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View of Netarts Bay from the patio of our room at Terimore Motel. The Pacific Ocean is on the horizon.

The morning dawned splendidly in Netarts, Oregon, just west of Tillamook and right on the shores of Netarts Bay.

There was a notice posted in the room I had not seen the night before, asking people – admonishing people – not to touch baby seals. The flyer says that mother Harbor Seals stash their pups on the beach while they are out hunting, and if a person or a dog messes with the pup, the mother will not take care of it after that. The sign begs in all caps PLEASE DO NOT TOUCH OR MOVE A SEAL PUP. DO NOT LET YOUR DOG TOUCH A SEAL PUP! Sounds like this is a problem. So sad if it is.

We took the scenic route coming home and kept right on the coastline for a while, rather than return to Highway 101. At multiple beaches we saw signs posted that explain the catch limits for shellfish and marine invertebrates. It would be fun to live close enough to the beach to simply pop out there at low tide and fill a bucket with mussels or clams. By lunchtime we reached Pacific City, with its fabulous beach and eye-catching Haystack Rock and Cape Kiwanda. Interestingly, Oregon has a collection of rocks named Haystack Rock, including multiple sea rocks. This one is 327 feet high and is the fourth highest sea stack in the world.

A helicopter flies over Haystack Rock. Well, one of the Haystack Rocks.

Pacific City beach, looking toward Cape Kiwanda.

We stood awhile on the beach and gazed at the scene. Surfers were paddling out to try and catch a perfect wave. People built sand castles and threw frisbees for dogs and children launched kites. A stream of people climbed Cape Kiwanda’s sandy slopes to get to the top.

One great choice for a meal and a drink is the Pelican Brewery, because the deck with outside seating rests directly on the sand and the views are extraordinary. But it was crawling with people. We ate instead at Headlands Lodge. The Meridian restaurant has large open windows overlooking the beach. While we waited for our food, the air & sunshine coming in the window was warm and we contentedly watched surfers and parkers viciously vying for a parking space on the sandy lot. The parkers turned out to be the more interesting group.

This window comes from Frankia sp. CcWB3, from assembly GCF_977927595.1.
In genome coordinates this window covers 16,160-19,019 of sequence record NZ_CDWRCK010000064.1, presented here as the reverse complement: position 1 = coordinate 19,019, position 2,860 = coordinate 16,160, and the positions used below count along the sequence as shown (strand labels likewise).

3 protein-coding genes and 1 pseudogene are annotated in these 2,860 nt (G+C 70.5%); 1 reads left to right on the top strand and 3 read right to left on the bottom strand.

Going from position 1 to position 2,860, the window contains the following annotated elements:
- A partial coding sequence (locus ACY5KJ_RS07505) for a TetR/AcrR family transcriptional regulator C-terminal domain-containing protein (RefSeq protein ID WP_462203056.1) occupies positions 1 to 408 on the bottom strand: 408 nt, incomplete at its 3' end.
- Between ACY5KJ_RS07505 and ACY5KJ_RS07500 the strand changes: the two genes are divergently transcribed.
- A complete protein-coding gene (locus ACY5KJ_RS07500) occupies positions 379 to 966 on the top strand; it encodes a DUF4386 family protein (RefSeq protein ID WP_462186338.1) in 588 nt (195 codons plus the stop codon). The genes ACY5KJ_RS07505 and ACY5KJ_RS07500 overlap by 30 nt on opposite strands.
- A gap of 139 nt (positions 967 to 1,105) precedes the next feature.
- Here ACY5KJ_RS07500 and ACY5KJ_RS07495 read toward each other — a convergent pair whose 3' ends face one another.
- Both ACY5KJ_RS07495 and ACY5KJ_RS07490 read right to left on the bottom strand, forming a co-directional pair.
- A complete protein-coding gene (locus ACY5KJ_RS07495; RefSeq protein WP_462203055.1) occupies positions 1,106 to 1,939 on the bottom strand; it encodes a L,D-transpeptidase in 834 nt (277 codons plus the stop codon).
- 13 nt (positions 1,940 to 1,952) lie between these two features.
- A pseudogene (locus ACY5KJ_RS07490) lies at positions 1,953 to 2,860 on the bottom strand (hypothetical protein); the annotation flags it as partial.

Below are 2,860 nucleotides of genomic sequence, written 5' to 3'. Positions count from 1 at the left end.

Our corner table at Meridian, with open-air windows and the busy beach below.

Heading south we reached Lincoln City, and Will humored me while I ran into the local McMenamins to get a passport stamp. I’ve only just learned about this program, and found it too much fun to resist. McMenamins is a restaurant chain that began here in Portland. Frequently they are found in rennovated historic buildings, and the atmosphere inside a McMenamins is always creative and humorous. They have great food with a limited menu, because they are all about their craft beers, wines, and ciders. I am a fan of McMenamins and have been to many of them (I think there are currently 52 and have spread all across Oregon and into Washington), so the passport program sounded fun. Each time I visit a new place, I get a stamp. When a page is filled with stamps, I get a free thing, like a basket of fries, a pint, or a T-shirt. The free stuff is not as appealing to me as the game of getting all the stamps.

McMenamins passport, featuring the logo for Hammerhead Pale Ale.

Stamps for Kalama Harbor Lodge. Only one more stamp to go!

My stop at the Lincoln City McMenamins took a few minutes because some places make you earn the stamp and this was one of them. There is a riddle at the bar counter, that you must solve by finding the matching artwork inside the restaurant. Take a photo or a selfie with the art, then go back to the bar counter. If you got it right, you get your stamp!

We pulled over at Siletz Bay to soak up another view of the sea on a gorgeous day. We read an information sign about the 50-foot tsunami that crashed over this shore in the year 1700 and decimated everything there, including the local indigenous tribal villages. The sign said “Native peoples probably had little idea about the relationship between earthquakes and tsunamis…” There can’t be significant evidence to support this claim, and I am aware of evidence that proves otherwise; that native people have been aware of that very relationship since before written history, and passed on the knowledge through storytelling. I am sure that many Native people died in the 1700 tsunami, just as I am aware tsunamis kill many people in the 21st century. So much for advanced technology. I am irritated at assumptions that place the speaker in a position of power and knowledge merely because they don’t understand the group being discussed.

We went as far south as Newport, then turned east toward Corvallis, where we stopped to visit Tara and Brynnen and the OSU campus, as I mentioned in an earlier post. After spending the remainder of the day with my kiddo, we went on home back to Rainier.

A section of our beautiful Oregon coastline.

One thing I love about the Oregon Coast scenery is the frequency of rock outcroppings, often with trees on top. At this spot was an information sign about the 50-foot tsunami of 1700.

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